As these advanced packages shrink in size, they often become more fragile and difficult to handle both manually and with automated handling equipment. There are many concerns about handling 2.5D and 3D packaging due to the unknown robustness of multiple thinned die in one package. As a different approach to handling devices, Tom Di Stefano of Centipede Systems discussed the benefits of their Test-In-Tray system to manage gang testing of multiple packaged parts or bare die.
From their presentation “Package Level Test Challenges – Delivering More Than A Technology”, it was clear that Intel managers John Morrissey and Mark Hopman have their organizations focused on addressing the challenges of a Post PC market. As Intel shifts their business to include more system-on-a-chip (SOC) products they are moving from their extremely high volume with low mix environment to one of high mix and high volume. As the mix increases, their teams will have to manage substantially greater number of designs of “test tooling” (fixtures that are specific to each semiconductor design including load boards and wafer probe cards). As product generations are accelerated, they have less time to design and implement this tooling which has grown increasingly complex as the end product complexity has increased. These challenges have forced Intel to reexamine and improve their basic processes while reevaluating their suppliers. They are in search of better solutions from more vertically integrated suppliers. If they can’t find appropriate solutions to these issues, they may resort to doing it themselves.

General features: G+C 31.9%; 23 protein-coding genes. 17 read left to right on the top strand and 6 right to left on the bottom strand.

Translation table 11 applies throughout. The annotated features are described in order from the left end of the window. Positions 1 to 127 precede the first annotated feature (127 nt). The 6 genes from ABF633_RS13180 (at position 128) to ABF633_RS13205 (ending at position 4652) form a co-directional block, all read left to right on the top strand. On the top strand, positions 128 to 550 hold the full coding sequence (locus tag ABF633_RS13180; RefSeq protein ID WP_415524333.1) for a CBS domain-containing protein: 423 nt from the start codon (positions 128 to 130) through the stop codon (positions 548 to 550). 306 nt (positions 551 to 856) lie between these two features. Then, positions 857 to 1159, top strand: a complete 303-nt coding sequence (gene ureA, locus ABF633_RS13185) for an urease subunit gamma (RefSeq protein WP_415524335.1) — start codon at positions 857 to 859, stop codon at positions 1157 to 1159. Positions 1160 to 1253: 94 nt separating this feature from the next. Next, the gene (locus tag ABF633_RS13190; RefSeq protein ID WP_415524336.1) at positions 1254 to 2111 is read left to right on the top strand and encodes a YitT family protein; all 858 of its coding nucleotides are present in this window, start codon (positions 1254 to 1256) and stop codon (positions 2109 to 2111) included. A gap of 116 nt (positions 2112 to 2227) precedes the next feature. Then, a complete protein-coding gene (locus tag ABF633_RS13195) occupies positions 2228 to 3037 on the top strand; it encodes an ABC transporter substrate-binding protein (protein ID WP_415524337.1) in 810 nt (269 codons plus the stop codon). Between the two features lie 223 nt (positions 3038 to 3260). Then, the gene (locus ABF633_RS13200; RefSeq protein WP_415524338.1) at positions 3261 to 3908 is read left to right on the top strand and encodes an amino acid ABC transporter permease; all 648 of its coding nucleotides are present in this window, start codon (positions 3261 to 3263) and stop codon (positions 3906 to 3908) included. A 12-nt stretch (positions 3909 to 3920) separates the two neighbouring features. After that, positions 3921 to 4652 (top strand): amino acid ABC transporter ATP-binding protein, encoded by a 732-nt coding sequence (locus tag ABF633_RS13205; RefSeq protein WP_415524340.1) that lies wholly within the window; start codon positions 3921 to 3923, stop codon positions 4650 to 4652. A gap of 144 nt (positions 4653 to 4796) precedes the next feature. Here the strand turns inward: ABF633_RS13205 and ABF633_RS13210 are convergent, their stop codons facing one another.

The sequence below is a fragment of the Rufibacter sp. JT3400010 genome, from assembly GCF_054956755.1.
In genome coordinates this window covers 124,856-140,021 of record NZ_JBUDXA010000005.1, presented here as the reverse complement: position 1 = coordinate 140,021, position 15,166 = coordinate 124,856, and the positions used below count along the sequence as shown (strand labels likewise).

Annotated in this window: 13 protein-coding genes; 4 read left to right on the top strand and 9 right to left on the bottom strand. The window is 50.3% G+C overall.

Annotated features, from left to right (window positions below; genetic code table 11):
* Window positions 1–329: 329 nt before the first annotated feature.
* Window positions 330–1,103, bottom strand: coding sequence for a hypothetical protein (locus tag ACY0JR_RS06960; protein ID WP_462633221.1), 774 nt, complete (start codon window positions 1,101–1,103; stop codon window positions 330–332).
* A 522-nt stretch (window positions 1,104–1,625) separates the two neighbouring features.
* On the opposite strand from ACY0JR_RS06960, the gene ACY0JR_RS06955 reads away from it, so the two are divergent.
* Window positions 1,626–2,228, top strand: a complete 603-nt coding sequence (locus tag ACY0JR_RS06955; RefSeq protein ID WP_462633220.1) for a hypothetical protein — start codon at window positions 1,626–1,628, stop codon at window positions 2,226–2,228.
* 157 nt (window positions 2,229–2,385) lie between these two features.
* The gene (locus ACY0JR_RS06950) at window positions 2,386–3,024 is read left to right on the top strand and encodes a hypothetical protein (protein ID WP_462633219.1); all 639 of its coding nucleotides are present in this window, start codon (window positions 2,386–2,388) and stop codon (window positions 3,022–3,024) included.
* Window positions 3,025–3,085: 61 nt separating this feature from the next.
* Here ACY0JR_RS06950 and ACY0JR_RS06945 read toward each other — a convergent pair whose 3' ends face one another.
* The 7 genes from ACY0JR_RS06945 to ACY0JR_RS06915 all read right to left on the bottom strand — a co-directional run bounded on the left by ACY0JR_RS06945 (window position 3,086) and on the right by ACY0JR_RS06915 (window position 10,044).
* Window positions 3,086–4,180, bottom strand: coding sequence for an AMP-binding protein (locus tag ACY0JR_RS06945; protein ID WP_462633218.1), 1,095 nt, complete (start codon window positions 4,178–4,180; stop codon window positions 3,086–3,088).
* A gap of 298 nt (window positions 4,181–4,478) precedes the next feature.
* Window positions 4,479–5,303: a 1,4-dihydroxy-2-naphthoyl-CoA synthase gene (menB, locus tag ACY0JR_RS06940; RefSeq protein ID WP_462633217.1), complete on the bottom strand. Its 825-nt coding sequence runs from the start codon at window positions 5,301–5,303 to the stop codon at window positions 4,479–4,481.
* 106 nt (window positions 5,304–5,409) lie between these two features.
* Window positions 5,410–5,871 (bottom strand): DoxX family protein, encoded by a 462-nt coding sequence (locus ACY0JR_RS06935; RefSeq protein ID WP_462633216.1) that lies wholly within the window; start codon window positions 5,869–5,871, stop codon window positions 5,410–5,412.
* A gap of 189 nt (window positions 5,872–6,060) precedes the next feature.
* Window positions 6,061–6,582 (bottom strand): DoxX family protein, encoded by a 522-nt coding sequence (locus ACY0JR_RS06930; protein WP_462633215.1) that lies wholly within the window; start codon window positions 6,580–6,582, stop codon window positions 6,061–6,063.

At both of these events, it was clear that many companies that are simply reacting to today’s market needs based upon their industry knowledge . Some of these companies are struggling to keep up – especially those who only saw the incremental changes to their markets. The real market leaders recognized the potential for disruption from these global forces, even before they had a name such as “Post PC”, and proactively developed solutions and positioned themselves for the future. As Messrs. Morrissey and Hopman reminded their suppliers, you either have the solutions we need or we will go elsewhere to find them.
Please see my post “iPad Memories… or Memory Magic via More Than Moore” for a discussion of the incredible packaging technology of stacked NAND Flash and Package-on-Package technology that is used in all of the iPads.